Property Depreciation: Are You Undervaluing Your Depreciation?

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Property Depreciation: Are You Undervaluing Your Depreciation?

21 September 2016
 Categories: , Blog

Buildings and assets within a property have a finite usable life, and they depreciate or lose their value over time. The tax authority allows property owners to claim this amount of depreciation as a deduction against their taxable income. Property depreciation can offer significant savings; however, many owners do not claim the full amount of depreciation that they are entitled to. How do you know whether you are claiming all the deductions allowable against your taxable income? Read on to find out some of the forms of depreciation that are commonly undervalued or overlooked and how to make accurate deductions.

Depreciation of old property

One may assume that just because a building is old, it does not qualify for depreciation. However, this is not always the case. Most old buildings qualify for depreciation on capital works, that is, the building's structure together with any renovations that may be undertaken. The deductions on repairs, upgrades, and additions to an old property are claimed over one year rather than over the usable life of the property as is the case with asset depreciation. A quantity surveyor can help in determining the deductible capital works and value of renovations made to the property.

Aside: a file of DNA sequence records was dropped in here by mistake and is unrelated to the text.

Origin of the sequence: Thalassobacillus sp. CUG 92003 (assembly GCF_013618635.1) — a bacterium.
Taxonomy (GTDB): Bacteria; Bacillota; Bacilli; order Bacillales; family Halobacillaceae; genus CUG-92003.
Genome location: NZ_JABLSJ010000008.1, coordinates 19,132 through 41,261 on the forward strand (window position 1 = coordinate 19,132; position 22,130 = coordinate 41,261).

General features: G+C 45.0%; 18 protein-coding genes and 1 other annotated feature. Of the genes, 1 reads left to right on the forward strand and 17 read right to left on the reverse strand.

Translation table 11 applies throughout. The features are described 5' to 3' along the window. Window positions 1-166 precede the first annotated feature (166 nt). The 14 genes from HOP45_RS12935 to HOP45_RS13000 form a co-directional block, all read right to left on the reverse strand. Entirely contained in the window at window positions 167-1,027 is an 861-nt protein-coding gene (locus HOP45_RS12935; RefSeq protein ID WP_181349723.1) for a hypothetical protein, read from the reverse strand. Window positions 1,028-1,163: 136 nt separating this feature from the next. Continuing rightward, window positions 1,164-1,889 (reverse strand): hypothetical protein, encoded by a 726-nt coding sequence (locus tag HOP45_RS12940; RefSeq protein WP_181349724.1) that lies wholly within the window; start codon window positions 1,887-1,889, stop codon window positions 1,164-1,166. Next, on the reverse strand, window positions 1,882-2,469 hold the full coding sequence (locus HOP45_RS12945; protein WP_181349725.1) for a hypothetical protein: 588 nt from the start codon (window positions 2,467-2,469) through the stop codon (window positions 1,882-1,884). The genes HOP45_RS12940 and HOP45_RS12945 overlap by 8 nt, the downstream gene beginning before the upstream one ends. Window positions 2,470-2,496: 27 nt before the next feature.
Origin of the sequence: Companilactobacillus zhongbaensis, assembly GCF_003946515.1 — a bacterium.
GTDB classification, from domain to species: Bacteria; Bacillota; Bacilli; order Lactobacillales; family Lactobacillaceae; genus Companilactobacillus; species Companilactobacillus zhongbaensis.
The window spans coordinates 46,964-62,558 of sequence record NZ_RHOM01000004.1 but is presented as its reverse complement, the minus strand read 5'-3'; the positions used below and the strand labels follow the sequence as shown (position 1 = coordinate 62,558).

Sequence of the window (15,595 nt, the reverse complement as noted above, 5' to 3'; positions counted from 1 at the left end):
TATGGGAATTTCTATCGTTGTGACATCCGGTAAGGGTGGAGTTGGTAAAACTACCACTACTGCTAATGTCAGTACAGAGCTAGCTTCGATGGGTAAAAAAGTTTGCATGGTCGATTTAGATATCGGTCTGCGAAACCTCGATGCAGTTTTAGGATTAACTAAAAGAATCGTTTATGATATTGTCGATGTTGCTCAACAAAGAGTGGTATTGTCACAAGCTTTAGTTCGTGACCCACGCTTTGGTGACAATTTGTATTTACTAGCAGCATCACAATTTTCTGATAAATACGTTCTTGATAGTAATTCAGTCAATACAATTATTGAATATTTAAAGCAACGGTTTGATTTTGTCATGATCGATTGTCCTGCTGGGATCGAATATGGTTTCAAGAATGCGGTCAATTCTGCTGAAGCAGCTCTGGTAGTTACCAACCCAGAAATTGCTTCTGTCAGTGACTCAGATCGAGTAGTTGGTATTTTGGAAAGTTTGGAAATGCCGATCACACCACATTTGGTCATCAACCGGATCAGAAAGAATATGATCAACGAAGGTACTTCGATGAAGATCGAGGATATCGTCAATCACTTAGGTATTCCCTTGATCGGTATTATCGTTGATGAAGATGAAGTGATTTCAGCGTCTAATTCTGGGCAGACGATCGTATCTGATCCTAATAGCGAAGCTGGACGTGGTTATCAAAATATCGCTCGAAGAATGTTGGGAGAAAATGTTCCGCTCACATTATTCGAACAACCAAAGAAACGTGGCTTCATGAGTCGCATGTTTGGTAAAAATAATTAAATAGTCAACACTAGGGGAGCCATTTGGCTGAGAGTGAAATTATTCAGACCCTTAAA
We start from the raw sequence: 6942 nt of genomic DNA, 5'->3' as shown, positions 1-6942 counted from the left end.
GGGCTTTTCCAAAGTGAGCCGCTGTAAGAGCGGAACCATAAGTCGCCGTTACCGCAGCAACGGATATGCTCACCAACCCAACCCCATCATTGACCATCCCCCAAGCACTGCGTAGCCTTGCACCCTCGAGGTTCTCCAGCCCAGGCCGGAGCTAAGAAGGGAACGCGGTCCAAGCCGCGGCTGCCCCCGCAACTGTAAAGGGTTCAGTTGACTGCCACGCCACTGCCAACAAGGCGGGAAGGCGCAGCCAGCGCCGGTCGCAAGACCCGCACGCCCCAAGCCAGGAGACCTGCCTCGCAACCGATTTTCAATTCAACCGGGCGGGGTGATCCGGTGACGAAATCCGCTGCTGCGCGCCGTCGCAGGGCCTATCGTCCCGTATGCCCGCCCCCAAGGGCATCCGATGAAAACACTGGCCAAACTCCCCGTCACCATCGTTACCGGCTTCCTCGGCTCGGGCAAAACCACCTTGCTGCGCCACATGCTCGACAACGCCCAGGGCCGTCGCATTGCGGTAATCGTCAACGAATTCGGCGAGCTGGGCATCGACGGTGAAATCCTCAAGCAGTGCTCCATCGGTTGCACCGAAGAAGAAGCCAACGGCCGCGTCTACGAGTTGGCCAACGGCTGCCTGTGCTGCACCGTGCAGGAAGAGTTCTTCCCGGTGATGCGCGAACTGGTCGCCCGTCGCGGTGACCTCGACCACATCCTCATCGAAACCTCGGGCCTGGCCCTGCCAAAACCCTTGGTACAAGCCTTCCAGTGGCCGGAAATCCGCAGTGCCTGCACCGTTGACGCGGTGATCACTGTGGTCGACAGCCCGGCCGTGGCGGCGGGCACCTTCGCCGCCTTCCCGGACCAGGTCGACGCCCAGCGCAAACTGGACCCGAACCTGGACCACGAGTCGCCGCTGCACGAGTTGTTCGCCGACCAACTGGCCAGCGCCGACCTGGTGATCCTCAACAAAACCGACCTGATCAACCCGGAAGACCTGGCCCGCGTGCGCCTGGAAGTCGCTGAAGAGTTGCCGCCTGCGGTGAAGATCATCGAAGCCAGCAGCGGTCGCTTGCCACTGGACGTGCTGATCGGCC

Property assets during purchase

Many people tend to replace some existing assets such as furniture, appliances, and other fixtures with new ones after buying a property. Did you know that you can claim deductions on these assets even if you intend to replace them in the future? As long as the assets are still usable, it is possible to claim wear and tear during the year that the property is purchased. Your tax consultant can assess the assets and help you determine the amount that you can claim at the end of the year for wear and tear.

Renovations after purchase

Any improvements and additions made to property after purchase qualify as deductions and are allowable against the taxable income. This also includes any new assets such as appliances, furniture, mats, and plumbing fixtures, air conditioning units, and insulation systems. After undertaking any renovations, ensure that a quantity surveyor or an engineer quantifies their value for tax purposes. This will also ensure that you do not undervalue or overvalue the renovations as this can attract a penalty from the tax authorities.

These are some of the common areas that property owners overlook when claiming tax deductions. Hire a tax consultant who can help you prepare a tax depreciation schedule and accurately calculate and claim all the allowable deductions that you are entitled to.